Continuing a series of delays keeping NASA’s Ionospheric Connection Explorer on Earth, NASA announced Tuesday that the satellite’s launch aboard an air-dropped Northrop Grumman Pegasus XL rocket will not occur as scheduled Friday.
The $252 million science mission was set launch from an airborne carrier jet around 4:05 a.m. EDT (0805 GMT) Friday, but NASA said Tuesday mission managers decided to delay the flight “to conduct further pre-launch testing on the rocket.”
The space agency said in a brief statement that a new launch date will be established upon completion of the testing. No further information was released by NASA or Northrop Grumman.
The three-stage, 55-foot-long (17-meter) Pegasus XL rocket arrived at Cape Canaveral Air Force Station’s Skid Strip runway Friday evening after a cross-country ferry flight under the belly of its L-1011 carrier aircraft from Vandenberg Air Force Base, California.
Ground teams from Northrop Grumman Innovation Systems, formerly known as Orbital ATK, prepared the solid-fueled Pegasus rocket and its satellite payload at Building 1555 at Vandenberg, then rolled the vehicle out to an airfield for attachment to the L-1011 aircraft, dubbed “Stargazer.”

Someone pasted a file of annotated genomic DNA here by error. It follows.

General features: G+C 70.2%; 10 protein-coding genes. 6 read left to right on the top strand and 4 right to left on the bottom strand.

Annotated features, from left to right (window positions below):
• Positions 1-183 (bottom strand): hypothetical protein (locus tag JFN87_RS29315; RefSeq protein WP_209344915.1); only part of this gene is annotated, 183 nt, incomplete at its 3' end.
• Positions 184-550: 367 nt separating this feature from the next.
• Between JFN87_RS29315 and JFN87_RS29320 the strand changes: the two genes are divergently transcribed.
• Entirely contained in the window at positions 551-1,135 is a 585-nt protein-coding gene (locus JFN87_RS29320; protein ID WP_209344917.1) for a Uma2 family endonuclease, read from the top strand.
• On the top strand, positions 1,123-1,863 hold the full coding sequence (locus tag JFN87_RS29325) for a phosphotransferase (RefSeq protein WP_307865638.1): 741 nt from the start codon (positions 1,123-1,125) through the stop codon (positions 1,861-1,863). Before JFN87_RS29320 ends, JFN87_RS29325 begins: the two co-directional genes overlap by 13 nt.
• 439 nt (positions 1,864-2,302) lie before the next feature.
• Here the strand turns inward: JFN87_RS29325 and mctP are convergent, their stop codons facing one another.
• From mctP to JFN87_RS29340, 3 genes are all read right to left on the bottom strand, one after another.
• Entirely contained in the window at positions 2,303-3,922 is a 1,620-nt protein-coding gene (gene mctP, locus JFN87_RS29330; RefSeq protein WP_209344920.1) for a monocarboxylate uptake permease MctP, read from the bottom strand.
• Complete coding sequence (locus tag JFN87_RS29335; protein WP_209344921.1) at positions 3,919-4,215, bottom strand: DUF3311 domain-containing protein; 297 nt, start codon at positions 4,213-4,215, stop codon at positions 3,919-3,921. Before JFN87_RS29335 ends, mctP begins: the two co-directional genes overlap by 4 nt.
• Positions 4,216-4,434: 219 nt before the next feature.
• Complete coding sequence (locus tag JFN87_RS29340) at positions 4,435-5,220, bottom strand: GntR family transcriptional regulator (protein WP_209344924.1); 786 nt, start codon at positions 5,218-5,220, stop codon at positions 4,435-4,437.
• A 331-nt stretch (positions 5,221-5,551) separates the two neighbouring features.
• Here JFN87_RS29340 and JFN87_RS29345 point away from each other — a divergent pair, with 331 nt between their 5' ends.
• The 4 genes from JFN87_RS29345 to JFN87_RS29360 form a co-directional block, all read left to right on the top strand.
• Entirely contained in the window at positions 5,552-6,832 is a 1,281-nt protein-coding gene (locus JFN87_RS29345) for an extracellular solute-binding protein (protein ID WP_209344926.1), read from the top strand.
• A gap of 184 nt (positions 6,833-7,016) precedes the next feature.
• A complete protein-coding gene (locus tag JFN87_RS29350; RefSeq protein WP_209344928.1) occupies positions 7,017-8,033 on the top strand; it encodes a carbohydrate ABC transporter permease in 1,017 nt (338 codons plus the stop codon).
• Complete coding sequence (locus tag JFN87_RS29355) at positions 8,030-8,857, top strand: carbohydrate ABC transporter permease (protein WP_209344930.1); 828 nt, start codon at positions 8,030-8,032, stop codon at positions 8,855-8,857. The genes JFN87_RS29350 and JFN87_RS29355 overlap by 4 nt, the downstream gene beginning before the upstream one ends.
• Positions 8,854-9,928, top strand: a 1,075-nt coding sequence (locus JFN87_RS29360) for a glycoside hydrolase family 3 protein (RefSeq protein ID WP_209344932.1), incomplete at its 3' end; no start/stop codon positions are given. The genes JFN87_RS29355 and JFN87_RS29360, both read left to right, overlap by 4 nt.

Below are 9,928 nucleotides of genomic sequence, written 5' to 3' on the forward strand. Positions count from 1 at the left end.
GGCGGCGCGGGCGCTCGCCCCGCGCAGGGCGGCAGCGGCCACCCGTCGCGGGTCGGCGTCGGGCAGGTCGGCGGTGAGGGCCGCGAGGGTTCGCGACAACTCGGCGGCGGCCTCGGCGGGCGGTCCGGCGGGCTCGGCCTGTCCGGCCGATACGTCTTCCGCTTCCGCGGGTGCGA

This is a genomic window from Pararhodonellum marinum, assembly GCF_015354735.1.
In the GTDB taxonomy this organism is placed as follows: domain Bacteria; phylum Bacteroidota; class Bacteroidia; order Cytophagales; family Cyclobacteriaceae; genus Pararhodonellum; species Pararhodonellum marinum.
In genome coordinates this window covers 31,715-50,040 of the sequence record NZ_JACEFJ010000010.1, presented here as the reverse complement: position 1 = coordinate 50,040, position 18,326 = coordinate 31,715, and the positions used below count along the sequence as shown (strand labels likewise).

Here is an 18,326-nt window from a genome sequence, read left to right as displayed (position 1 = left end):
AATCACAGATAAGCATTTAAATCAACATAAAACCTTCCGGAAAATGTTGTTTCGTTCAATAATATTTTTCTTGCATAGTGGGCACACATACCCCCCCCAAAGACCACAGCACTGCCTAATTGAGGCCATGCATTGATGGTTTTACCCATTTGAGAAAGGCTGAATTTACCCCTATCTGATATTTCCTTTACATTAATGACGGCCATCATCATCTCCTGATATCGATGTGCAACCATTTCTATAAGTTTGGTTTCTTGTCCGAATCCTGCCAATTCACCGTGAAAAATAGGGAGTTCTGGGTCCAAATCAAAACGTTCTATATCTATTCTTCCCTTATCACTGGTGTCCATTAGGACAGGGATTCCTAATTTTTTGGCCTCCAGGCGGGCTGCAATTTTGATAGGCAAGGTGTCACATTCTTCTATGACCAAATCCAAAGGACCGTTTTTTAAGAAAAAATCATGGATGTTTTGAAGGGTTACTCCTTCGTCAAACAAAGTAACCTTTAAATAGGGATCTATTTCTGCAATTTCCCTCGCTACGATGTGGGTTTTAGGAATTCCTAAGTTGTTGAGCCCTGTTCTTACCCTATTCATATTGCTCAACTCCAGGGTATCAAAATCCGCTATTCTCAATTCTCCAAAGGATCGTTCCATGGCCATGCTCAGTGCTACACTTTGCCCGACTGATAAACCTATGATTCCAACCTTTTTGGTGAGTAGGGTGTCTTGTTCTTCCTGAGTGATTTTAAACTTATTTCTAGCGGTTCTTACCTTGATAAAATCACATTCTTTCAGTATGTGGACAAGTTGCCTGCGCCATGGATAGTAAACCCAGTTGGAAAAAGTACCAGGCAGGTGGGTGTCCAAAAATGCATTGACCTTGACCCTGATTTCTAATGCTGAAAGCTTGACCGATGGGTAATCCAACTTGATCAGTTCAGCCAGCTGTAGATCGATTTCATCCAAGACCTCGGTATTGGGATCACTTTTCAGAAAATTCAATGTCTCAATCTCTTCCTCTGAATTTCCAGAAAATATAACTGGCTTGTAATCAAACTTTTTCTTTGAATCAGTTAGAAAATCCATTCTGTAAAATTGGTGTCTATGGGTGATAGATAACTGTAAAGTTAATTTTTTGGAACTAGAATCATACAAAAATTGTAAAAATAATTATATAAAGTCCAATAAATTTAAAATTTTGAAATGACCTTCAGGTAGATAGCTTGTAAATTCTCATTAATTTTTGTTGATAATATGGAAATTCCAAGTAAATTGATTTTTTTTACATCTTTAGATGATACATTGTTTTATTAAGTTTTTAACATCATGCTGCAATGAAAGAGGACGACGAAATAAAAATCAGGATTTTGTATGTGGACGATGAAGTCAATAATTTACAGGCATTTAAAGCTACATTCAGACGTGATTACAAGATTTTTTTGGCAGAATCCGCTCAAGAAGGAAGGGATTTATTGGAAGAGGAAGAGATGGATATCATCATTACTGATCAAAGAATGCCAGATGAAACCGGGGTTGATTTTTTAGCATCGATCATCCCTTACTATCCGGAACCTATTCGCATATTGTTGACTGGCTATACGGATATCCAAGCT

The L-1011 flight crew navigated through the Pegasus rocket’s “drop box” at an altitude of 39,000 feet (11,900 meters) around 50 miles (80 kilometers) east of Daytona Beach before landing at the Skid Strip. The practice run was intended to familiarize the pilots with the drop zone, and verify the Pegasus rocket’s compatibility with the U.S. Air Force’s range safety systems at Cape Canaveral.
Activities that were planned in the final week leading up to Friday’s launch included a launch rehearsal, additional range compatibility checks, inspections and final closeouts on the rocket.
The ICON satellite fastened to the Pegasus XL rocket will explore a mysterious connection between the ionosphere, a layer in the upper atmosphere ranging more than 60 miles (or 100 kilometers) above Earth, and weather conditions closer to the planet.
Scientists have long thought the solar wind was the leading influencer on conditions in the ionosphere, where plasma and particles converge to generate colorful auroral displays. Plasma in this region can also potentially impact communications, satellite navigation, and even electrical power grids.
“For a long time, (the solar wind) was thought to be the primary driver of variation in the ionosphere, or variations in the space environment,” said Douglas Rowland, ICON’s mission scientist at NASA’s Goddard Space Flight Center. “What we’ve learned in the last decade is that the lower atmosphere, some of our rainstorms and our tropical rainstorms, have a much bigger impact on the ionosphere, and how that distribution of plasma occurs can affect GPS.”
ICON is the first mission dedicated to examining the link between weather on Earth and conditions high above the planet.